Caution is needed when starting an 'extreme workout' routine

SOUTH BEND, Ind.--- Workout routines have taken a tortuous turn.

Running through mud and fighting in cages are just some of the latest extreme workouts.

But one wrong move and you could be in trouble.

A dislocated jaw, broken ribs and 20 cases of cauliflower ear haven’t stopped Caroline Portugal, MMA fighter, from cage fighting.

"It definitely kicks your butt. It is the ultimate cardiovascular
Workout," said Portugal.

Then there's Krizia Carr. She prefers aerial exercises.

"Strength equals confidence,” said Carr. “If you don't have that power, you doubt yourself, You think, ‘oh my gosh, I don't want to let go’. You don't want to have that in the back of your mind, because then you could make a fatal mistake."

Carr started flying on the trapeze when she was five years old.

"It's kind of like riding a bike,” said Carr. “Once you learn the tricks, you are pretty much good for a while."

Jodi Hebert, an obstacle course competitor, runs through mud and scales walls to get her kicks.

"You get up the wall and it's like, 'wow I did that and it's a 10 foot wall’, and you're thinking, ‘when have I ever tried to climb a 10 foot wall ever in my life’?" said Hebert.

But some say use caution when beginning to pursue some of these action filled sports.

"Some of the stuff that's done is so extreme, and the body is not yet prepared for it," said Jeanmarie Scordino, an Exercise Physiologist with Baycare Health Systems.

Scordino says people who don't train properly for extreme workouts can end up with knee, lower back , and shoulder problems.

"You're inherently going to up the chance of injuries, and there's also a lot of heart attacks that occur with a lot of these races," said Scordino.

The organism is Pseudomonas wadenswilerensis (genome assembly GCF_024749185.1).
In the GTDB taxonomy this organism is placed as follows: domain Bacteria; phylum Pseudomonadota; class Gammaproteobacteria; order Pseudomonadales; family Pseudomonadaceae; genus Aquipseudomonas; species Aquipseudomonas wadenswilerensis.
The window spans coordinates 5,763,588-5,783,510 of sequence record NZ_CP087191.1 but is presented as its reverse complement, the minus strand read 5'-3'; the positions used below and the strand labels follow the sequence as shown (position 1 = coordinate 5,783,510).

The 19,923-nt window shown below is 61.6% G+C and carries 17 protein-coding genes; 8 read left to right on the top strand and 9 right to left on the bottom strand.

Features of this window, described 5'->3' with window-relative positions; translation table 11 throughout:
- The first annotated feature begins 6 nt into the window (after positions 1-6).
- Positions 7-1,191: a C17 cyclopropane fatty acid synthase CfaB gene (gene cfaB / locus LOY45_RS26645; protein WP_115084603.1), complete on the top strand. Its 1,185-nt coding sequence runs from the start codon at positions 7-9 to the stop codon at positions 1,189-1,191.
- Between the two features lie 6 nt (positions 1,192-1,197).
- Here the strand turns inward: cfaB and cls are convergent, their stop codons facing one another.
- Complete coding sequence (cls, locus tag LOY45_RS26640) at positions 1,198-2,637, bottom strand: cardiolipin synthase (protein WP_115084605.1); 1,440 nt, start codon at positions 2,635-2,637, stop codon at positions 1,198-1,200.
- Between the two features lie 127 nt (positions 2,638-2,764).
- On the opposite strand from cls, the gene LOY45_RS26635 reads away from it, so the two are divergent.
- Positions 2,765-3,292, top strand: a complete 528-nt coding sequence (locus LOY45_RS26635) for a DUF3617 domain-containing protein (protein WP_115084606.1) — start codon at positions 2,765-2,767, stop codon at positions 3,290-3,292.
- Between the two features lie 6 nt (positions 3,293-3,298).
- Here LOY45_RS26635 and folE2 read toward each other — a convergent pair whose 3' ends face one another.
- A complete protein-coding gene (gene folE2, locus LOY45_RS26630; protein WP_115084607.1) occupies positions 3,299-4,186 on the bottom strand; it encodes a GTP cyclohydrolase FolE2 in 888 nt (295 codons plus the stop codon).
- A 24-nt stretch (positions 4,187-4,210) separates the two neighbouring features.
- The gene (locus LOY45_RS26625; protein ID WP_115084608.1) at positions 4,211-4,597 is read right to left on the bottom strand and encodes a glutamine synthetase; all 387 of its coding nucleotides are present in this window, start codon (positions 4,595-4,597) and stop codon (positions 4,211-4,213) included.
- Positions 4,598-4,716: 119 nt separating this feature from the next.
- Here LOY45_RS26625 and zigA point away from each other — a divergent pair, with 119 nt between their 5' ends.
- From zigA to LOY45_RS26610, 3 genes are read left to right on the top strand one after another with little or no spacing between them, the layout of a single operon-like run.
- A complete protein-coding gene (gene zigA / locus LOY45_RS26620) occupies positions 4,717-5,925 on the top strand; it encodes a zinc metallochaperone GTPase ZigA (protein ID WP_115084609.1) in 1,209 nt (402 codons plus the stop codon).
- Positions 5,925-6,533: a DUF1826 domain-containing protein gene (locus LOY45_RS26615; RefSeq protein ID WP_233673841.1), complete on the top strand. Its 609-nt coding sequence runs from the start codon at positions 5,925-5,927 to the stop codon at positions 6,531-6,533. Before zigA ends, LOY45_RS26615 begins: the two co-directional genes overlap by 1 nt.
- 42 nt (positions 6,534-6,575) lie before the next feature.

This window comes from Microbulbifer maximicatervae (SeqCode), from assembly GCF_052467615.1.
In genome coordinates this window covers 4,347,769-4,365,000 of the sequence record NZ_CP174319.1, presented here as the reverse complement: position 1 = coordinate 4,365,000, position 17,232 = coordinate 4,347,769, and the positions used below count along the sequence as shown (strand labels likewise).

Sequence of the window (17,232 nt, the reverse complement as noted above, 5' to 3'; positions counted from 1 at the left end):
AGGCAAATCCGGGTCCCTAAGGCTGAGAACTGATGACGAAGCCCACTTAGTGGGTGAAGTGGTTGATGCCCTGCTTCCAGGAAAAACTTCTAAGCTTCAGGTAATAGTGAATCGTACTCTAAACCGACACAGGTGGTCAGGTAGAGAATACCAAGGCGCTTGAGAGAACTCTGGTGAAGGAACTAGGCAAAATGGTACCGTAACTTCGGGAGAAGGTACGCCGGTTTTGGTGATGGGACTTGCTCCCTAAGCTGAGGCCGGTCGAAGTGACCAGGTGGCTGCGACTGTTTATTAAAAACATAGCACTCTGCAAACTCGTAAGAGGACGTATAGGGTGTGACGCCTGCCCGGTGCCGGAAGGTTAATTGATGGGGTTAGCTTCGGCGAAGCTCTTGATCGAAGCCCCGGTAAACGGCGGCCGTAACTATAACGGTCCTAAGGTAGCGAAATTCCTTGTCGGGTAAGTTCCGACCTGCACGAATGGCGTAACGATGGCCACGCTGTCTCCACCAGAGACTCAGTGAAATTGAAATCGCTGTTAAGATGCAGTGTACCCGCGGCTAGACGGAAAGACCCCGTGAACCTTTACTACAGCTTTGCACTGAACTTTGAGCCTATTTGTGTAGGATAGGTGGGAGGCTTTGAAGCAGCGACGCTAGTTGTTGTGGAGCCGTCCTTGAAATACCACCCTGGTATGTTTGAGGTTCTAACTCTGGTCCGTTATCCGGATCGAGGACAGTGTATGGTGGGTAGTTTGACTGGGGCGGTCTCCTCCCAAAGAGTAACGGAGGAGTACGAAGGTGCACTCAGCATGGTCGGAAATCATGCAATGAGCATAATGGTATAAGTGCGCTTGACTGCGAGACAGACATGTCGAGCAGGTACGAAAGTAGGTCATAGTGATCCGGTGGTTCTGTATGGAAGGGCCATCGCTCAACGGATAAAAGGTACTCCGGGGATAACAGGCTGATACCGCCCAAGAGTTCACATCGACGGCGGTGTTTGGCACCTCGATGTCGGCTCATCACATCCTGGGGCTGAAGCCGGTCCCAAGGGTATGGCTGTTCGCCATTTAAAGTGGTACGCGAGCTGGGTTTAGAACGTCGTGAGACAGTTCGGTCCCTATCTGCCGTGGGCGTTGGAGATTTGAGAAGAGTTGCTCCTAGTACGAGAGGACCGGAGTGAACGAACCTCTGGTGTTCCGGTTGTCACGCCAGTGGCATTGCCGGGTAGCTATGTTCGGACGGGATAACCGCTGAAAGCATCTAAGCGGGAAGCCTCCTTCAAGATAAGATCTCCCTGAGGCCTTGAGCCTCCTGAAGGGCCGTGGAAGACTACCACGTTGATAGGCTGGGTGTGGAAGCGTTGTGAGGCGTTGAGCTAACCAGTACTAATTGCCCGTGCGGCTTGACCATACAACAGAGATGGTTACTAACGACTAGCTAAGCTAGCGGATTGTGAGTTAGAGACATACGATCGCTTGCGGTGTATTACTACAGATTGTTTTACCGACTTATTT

A study done at the Mayo Clinic found benefits drop off the longer and harder you exercise, and extreme workouts can damage your heart.

Another study found runners were 19 percent less likely to die than non-runners, but the benefits of exercise decreased for those who logged more than 20 miles a week.

Participation in sports like baseball and basketball are down 28 percent and 17 percent, but partaking in extreme sports like skateboarding is up 49 percent, while snowboarding is up 51 percent.

The bottom line, if you're going to go extreme be safe and remember, extreme isn't for everyone.

REPORT #2112a

BACKGROUND: Extreme endurance exercise can be very dangerous. A review was published in Mayo Clinic Proceedings and said that the longer and harder you exercise, the more your benefits begin to drop. Not only that, but the review also said that extreme workouts can be harmful to your heart. In an editorial in the journal Heart, cardiologists encourage people to take part in moderate exercise because that has the most benefits to the body. Overall, your body will be in better shape now and in the future, if you don't push it too hard. A study in 2012 discovered that people who run are 19% less likely to die than people who don't run. However runners who run more than 20 miles per week saw a decrease in benefits. Some researchers however argue that and are saying exercising over an hour doesn't decrease your health benefits but rather they remain the same, so you don't gain or lose. The battle between how much is too much will continue to be a debate for a long time.


POPULARITY OF EXTREME SPORTS TODAY: Extreme sports have become more popular. Traditional sports like football, soccer, basketball, and baseball are still very popular, but a new group of sports is gaining popularity. The top five extreme sports include inline skating, skateboarding, paintball, artificial wall climbing and snowboarding. Since 1987, this has caused a 28% decrease in baseball, a 17% decrease in basketball, and a 36% decrease in volleyball, while skateboarding has increased 49%.


EFFECTS OF EXTREME SPORTS: Because of the intensity and danger of extreme sports some participants are getting hurt, and sometimes it even involves hospitalization. However reports are saying these sports aren't as dangerous asmost people would think. In the past four years only 139 documented people were hospitalized from skateboarding injuries. Snowboarding has about four injuries per 1,000 boarders and most often they are from falling while
attempting tricks. While there is still a chance of getting hurt in any sport, most are happy with the exercise children are receiving. Instead of sitting at home, kids are being active, which should help with the obesity impact in America if these sports continue to grow.


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